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Latah County District Judge John C. Judge held off Friday on setting a trial date for Bryan Kohberger, the 29-year-old Pennsylvania criminologist accused of killing four University of Idaho students in a 4 a.m. ambush in November 2022, over concerns by prosecutors and defense lawyers about the time it would take to be ready for the proceeding.

Judge also denied a motion to dismiss the quadruple murder charges against Kohberger, citing potential delays to the case, and denied a defense request to appeal to the Idaho Supreme Court. 

Kohberger’s trial had initially been scheduled for October, but his defense lawyers waived his right to a speedy trial. Defense lawyers said they expect the trial to last 12 to 15 weeks. 

Latah County Prosecuting Attorney Bill Thompson’s office asked the court to set a summer trial date to avoid interfering with parking at the neighboring high school, and to hold proceedings between semesters for the victims’ classmates. The trial date hearing happened Friday afternoon, shortly after a closed-door session on other matters in the case.

BRYAN KOHBERGER TRIAL: IDAHO PROSECUTORS REQUEST PREFERRED DATES, SCHEDULE

“If we are going to try this case effectively with minimal unnecessary harm of disruption to our community, it should be done during the summertime,” Thompson told Judge. 

Taylor noted that a change of venue isn’t necessary given the case’s global attention and media coverage. 

Defense attorneys requested a trial start date of sometime in the summer of 2025, citing the massive amounts of evidence involved.

“A few months from not a sufficient amount of time,” defense attorney Anne Taylor said. “There is no possible way I can even read or watch everything I have now, or react to things that are still coming in if we’re to have a deadline in time for a summer of 2024 trial.”

She said her team recently received discovery evidence of more than 9,000 tips law enforcement received after the murders. 

“Your honor, summer of 2024. It’s impossible for us to do it,” Taylor said. 

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Bill Thompson speaks during Bryan Kohberger’s hearing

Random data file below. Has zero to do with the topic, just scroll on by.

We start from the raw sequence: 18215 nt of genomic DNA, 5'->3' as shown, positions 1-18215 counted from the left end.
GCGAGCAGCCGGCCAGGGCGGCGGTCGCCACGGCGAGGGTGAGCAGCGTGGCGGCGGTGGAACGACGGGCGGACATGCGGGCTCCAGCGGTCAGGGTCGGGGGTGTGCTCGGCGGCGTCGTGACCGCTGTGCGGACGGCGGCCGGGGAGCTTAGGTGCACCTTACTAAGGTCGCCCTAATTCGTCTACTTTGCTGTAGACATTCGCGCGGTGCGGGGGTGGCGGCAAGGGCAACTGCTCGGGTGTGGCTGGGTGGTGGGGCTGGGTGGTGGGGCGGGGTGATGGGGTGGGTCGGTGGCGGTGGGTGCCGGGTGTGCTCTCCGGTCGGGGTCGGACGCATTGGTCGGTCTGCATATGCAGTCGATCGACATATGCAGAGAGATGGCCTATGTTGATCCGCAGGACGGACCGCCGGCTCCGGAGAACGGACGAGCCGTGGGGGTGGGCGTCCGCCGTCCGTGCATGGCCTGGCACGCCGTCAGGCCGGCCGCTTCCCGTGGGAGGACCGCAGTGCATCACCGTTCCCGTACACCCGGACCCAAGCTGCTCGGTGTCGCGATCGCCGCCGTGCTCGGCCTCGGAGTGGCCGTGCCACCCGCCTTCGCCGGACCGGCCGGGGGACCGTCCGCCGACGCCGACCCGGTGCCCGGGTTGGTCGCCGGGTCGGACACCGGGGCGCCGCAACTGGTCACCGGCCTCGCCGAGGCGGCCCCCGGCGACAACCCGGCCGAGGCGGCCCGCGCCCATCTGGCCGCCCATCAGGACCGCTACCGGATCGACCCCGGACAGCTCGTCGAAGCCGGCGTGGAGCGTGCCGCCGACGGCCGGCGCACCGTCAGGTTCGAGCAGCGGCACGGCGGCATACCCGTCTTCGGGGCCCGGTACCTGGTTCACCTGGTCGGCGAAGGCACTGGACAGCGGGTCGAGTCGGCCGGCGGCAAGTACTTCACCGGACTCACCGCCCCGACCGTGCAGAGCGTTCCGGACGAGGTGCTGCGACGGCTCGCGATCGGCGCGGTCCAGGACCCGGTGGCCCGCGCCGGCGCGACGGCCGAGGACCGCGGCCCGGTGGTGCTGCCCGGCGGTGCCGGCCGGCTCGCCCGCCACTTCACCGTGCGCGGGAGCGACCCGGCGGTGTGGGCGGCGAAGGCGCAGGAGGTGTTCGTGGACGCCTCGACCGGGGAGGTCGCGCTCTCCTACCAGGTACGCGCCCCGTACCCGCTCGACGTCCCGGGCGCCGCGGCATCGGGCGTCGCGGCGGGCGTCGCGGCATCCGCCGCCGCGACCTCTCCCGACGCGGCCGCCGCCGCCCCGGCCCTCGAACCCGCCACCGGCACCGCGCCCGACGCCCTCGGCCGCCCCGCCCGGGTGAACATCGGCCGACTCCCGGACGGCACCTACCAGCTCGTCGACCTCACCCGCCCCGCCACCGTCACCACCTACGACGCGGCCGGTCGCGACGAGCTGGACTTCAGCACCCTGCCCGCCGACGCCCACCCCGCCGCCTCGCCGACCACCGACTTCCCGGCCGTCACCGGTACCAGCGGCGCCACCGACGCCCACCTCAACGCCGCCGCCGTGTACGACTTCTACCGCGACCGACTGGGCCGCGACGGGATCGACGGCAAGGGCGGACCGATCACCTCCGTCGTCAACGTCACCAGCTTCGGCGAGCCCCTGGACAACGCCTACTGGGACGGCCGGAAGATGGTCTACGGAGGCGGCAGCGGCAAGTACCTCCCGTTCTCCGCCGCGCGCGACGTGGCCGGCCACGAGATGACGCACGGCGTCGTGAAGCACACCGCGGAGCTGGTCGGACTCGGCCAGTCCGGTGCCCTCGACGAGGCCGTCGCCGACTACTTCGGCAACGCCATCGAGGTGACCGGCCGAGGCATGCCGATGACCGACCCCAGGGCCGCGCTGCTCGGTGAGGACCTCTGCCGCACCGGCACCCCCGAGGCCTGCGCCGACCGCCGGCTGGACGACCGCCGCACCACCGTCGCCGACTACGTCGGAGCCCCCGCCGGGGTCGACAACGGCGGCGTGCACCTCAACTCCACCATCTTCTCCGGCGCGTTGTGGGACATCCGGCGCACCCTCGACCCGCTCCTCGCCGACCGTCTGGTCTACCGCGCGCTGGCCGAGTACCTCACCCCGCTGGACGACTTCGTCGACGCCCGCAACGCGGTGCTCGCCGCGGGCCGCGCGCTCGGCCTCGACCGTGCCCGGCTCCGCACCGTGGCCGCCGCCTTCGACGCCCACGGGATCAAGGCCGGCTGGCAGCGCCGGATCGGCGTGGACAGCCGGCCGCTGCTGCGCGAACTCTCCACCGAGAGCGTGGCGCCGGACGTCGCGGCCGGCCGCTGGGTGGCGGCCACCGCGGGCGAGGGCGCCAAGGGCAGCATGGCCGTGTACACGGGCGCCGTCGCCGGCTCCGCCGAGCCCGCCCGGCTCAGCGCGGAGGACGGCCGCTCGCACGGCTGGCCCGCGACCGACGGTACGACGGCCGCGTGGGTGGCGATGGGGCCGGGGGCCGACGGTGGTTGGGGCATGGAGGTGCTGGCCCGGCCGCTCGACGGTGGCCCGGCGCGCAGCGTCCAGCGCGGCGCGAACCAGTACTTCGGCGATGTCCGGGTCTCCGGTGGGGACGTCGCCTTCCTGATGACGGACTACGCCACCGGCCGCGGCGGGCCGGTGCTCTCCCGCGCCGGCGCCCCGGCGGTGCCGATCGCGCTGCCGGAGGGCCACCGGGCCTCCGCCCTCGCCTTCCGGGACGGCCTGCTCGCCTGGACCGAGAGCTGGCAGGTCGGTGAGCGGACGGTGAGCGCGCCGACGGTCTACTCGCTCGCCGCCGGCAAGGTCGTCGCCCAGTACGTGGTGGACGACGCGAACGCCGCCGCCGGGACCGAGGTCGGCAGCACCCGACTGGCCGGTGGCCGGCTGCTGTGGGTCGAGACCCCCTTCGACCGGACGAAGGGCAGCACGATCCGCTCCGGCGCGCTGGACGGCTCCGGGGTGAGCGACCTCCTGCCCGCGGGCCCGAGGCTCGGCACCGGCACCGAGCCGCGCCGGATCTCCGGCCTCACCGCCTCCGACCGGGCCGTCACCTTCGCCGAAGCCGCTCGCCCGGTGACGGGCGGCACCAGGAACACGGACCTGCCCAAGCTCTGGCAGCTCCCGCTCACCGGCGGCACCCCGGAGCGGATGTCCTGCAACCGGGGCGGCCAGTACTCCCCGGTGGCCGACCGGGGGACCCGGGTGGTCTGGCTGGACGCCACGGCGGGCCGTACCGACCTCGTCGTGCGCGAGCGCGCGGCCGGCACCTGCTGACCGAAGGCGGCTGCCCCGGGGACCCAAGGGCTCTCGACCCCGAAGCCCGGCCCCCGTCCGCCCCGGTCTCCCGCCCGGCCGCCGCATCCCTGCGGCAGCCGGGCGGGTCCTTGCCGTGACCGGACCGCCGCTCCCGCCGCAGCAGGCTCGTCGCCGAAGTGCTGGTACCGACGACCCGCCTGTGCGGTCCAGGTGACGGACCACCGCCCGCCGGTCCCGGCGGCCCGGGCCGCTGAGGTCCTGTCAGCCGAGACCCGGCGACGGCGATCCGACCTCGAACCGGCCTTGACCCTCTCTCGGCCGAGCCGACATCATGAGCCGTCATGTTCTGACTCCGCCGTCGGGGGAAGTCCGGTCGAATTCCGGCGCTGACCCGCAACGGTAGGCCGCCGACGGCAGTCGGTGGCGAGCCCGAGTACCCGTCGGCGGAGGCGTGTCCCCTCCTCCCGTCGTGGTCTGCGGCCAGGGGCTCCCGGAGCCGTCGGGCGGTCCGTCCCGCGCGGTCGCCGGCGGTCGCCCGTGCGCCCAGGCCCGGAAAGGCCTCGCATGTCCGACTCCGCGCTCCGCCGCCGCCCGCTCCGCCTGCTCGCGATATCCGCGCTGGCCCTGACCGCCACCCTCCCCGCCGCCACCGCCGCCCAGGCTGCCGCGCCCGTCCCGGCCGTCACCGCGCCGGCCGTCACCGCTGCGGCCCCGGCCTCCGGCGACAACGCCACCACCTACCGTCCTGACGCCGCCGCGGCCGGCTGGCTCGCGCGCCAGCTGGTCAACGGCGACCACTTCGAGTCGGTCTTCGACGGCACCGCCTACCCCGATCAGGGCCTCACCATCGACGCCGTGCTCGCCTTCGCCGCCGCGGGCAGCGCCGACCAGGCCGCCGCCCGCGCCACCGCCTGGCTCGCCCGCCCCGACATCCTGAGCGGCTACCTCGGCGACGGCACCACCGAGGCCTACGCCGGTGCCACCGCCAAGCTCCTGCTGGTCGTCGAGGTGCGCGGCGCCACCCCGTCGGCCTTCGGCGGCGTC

Meanwhile, Judge said he needed more time to think about a start date, given the differences between the prosecution and defense. 

“It’s a decision that pulls me in two different directions,” Judge said. “I just want to let it percolate a little bit. It’s really hard for me to set something in 2025.”

A summer trial with the university out of session would leave more room in hotels for people visiting town for the proceedings, prosecutors argued.

The University of Idaho’s academic calendar shows next year’s spring semester ends in the second week of June.

Prosecutors also asked the court for shortened days, from 8:30 a.m. to 3 p.m. PT.

BRYAN KOHBERGER TRIAL: MOTHER OF IDAHO MURDER VICTIM FIGHTS TO KEEP KING ROAD HOUSE INTACT

“For a trial of this length, it is appropriate to afford jurors some amount of time to tend to their personal affairs,” a court filing reads. “Additionally, having more time in the afternoon allows for better preparation by the parties and allows for reasonable opportunities and time for the Court and counsel to address any motions or other matters that routinely arise during the course of jury trials.”

Jennings also asked Judge to set key pretrial deadlines, including for discovery, expert disclosures, witness lists and pretrial motions.

Idaho victims last photo

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Kohberger is accused of entering a six-bedroom house on King Road in Moscow, Idaho, around 4 a.m. on Nov. 13, 2022 and killing four students inside.

The victims were Madison Mogen and Kaylee Goncalves, both 21; and Xana Kernodle and Ethan Chapin, both 20.

Two others in the house survived, including one who heard crying and saw a masked man with “bushy eyebrows” leave out the back door.

Judge John Judge speaks from his seat in the Latah County District Court

Police found a knife sheath under Mogen’s body that they say had Kohberger’s DNA on it. 

Authorities also cited phone records and surveillance video showing Kohberger’s white Hyundai Elantra in a probable cause affidavit last year.

At the time of the murders, Kohberger was studying for a Ph.D. in criminology at Washington State University, just 10 miles from Moscow.

Judge entered not guilty pleas on Kohberger’s behalf at his arraignment in May. He could face the death penalty if convicted.



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